When preparing for a big game, no coach assumes his offensive players will be able to skirt past the other team’s defense without a challenge. Instead, he’d script and make his team rehearse a variety of plays to anticipate and overcome any obstacles the other team might throw their way.
Organizational playbooks can be extremely helpful in business, especially during uncertain times when agility is more valuable than a single long-term strategy. Your playbook shouldn’t just explain what to do if things go perfectly; it should also contain contingencies and if-then scenarios so your team can handle any challenges that arise.
Try this: Ditch long-term strategic plans.
The world is changing too rapidly for long-term plans due to global competition, technology advances, and current events. That’s why it’s better to set a vision (i.e., determine how you win each new game) and develop a host of contingency plans.
Even annual strategic plans and objectives can become outdated by the end of the year. For example, when the U.S. announced that the coronavirus pandemic was a national emergency in March 2020, it left many leaders reeling. Businesses in industries such as retail, travel, and food and beverage had to adjust their plans and innovate in order to survive.
4) Continue to coach.
Coaches don’t stop training athletes who win games. In the NFL, teams convene at practices to review game film, correct mistakes they made in the past, and run drills until the next game.
“Winning is not a sometime thing; it’s an all the time thing,” said Vince Lombardi, one of the most successful coaches in NFL history. “You don’t win once in a while, and you don’t do things right once in a while. You do them right all the time. Winning is a habit. Unfortunately, so is losing.”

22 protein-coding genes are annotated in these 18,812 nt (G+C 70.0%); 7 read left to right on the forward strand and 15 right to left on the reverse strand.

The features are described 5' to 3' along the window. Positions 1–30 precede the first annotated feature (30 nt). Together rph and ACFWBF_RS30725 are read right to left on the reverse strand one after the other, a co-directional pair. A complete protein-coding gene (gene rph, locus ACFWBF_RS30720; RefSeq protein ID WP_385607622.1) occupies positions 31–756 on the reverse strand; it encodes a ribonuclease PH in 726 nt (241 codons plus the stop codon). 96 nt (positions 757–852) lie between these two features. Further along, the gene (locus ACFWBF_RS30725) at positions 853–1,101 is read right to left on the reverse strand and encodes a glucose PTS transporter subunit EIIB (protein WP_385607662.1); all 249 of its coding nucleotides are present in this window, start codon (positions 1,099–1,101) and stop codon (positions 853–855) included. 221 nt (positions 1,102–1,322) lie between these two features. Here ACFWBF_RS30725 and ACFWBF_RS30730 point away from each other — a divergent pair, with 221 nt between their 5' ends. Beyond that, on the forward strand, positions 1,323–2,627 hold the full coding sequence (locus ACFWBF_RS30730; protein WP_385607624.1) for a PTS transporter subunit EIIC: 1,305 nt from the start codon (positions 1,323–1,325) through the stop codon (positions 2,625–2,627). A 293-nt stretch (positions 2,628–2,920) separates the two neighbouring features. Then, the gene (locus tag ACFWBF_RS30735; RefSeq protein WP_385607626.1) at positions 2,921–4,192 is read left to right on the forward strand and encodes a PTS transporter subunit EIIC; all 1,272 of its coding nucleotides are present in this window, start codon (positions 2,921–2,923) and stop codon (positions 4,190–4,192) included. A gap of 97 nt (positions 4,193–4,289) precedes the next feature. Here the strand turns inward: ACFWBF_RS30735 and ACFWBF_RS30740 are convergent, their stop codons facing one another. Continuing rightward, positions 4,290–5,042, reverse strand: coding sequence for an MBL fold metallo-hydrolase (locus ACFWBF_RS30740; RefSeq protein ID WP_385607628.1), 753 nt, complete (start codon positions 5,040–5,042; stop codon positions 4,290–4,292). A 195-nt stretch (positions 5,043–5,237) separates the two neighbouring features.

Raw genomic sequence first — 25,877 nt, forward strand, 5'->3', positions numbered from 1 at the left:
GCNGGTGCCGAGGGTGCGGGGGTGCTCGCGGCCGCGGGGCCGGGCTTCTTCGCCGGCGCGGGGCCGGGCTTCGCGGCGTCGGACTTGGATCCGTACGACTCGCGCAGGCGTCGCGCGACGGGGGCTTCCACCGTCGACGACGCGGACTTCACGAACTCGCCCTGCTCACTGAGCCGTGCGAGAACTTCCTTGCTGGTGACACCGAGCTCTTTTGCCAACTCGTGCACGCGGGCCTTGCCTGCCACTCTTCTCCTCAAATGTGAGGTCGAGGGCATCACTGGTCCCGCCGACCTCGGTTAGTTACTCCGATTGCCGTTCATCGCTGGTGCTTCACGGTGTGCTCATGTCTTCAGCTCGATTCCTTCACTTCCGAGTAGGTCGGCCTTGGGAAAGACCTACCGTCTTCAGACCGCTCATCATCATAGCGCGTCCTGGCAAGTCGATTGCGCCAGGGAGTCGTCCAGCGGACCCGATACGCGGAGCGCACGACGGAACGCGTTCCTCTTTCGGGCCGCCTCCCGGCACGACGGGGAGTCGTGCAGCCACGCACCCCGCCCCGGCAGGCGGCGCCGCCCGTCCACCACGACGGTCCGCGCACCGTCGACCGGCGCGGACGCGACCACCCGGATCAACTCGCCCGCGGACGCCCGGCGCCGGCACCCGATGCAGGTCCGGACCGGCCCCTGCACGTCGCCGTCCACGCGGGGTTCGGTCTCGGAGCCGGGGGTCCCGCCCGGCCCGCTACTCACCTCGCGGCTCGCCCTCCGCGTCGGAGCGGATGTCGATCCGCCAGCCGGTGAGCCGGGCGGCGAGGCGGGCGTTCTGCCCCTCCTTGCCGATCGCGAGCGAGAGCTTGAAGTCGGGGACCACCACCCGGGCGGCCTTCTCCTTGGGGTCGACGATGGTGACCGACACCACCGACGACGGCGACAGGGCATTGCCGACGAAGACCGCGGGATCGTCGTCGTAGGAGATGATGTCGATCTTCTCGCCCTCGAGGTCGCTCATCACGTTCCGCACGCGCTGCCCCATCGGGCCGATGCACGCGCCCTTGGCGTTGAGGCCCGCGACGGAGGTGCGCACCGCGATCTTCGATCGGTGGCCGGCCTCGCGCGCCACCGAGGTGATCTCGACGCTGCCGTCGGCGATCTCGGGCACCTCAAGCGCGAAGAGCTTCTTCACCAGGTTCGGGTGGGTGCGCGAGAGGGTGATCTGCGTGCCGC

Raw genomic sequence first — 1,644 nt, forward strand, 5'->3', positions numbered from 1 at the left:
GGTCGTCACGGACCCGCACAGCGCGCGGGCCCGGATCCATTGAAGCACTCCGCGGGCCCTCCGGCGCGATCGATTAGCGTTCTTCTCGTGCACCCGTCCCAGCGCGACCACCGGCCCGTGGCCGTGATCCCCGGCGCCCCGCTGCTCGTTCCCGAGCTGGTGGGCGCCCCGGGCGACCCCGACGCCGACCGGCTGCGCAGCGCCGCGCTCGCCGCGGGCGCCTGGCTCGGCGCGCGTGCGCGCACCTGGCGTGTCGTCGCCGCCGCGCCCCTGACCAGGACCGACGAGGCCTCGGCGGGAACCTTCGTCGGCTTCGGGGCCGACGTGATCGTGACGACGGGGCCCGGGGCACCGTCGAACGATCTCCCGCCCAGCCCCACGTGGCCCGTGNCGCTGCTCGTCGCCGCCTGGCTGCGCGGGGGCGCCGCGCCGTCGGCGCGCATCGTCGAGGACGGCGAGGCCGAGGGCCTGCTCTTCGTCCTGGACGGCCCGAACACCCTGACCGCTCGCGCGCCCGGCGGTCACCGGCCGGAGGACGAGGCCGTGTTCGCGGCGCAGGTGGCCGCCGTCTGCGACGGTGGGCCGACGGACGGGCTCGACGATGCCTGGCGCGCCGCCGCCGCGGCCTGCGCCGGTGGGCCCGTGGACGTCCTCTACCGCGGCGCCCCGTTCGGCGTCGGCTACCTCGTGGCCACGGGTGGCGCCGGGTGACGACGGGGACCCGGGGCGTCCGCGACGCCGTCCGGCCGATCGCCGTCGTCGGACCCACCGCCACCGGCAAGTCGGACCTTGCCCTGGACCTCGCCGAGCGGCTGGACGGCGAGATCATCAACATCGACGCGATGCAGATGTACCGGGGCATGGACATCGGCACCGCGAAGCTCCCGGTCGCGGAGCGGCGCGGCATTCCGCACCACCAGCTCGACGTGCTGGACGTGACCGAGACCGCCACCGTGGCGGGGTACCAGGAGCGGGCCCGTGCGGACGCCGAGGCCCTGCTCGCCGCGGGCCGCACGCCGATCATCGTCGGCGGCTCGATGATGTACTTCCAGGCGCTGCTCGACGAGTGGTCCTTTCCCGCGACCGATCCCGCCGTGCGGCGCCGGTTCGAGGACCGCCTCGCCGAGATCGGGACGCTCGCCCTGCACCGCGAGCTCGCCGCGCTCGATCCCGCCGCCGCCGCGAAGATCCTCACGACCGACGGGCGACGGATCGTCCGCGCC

To make winning a habit in your organization, you have to do things right consistently. This means continually coaching employees and making sure each team member feels (and performs) like an MVP. In pro sports, players constantly get feedback from coaches and trainers. This is not how people are coached in the workplace, but it should be. Leaders need to give more regular feedback to show employees how winning looks and feels.
Try this: Refine your team.
In sports, coaches invest a lot of time in the pro draft. They have a good idea about who they need on their teams and who they don’t. That’s how a hardworking athlete can be a starter on one team and ride the bench on another.
If you’re coaching your employees but still suffering through a losing streak, you might need to take a hard look at your team. Leaders tend to be slow to cut players who aren’t performing well, but this is a mistake. Those talented, hardworking people can be excellent somewhere else, but they won’t get that opportunity if you keep them benched at your company.
5) Set win expectations.
In pro sports, it’s rare for a player to miss a game. In fact, there are countless examples of players who’ve continued to compete despite serious injury. In 1980, Pro Football Hall of Famer Jack Youngblood made it through the playoffs and the Pro Bowl with a broken leg. In 2006, NFL Quarterback Chris Simms continued to play despite having a ruptured spleen.
When you’re playing at the highest level, everyone is committed to the team’s success. Too often in the business world, an organization’s mission and values are just words on the company website. In reality, they should be the guiding light for how every member of that organization behaves.
This is why high-performing workplaces have such low absenteeism. Many have no set number of sick days or vacation days, yet employees rarely miss work. There’s a shared expectation that everyone will contribute 100% so the team can achieve its mission.
Try this: Don’t cut off your 95% to spite your 5%.
To set winning expectations, it’s important to remember that 95% of your employees are good, responsible people. All too often, organizations become hyper-focused on protecting their organization from the other 5%. However, you shouldn’t create policies based on your “five-percenters.” You’re better off cutting these employees from your roster so you can focus on coaching your “A” players.
Just remember that the term “five-percenter” does not refer to someone who might be struggling with a performance issue, resisting change, or challenging a management directive. Rather, a five-percenter is someone who strives to do as little as possible, isn’t a team player, and isn’t trustworthy.
Once you start viewing your organization as an all-star team, it completely transforms your workplace dynamic. It changes the way you think about staffing, and it gets you coaching your team for success. So go ahead: Treat every employee like an MVP, and watch them rise to meet expectations.
Written by Sue Bingham.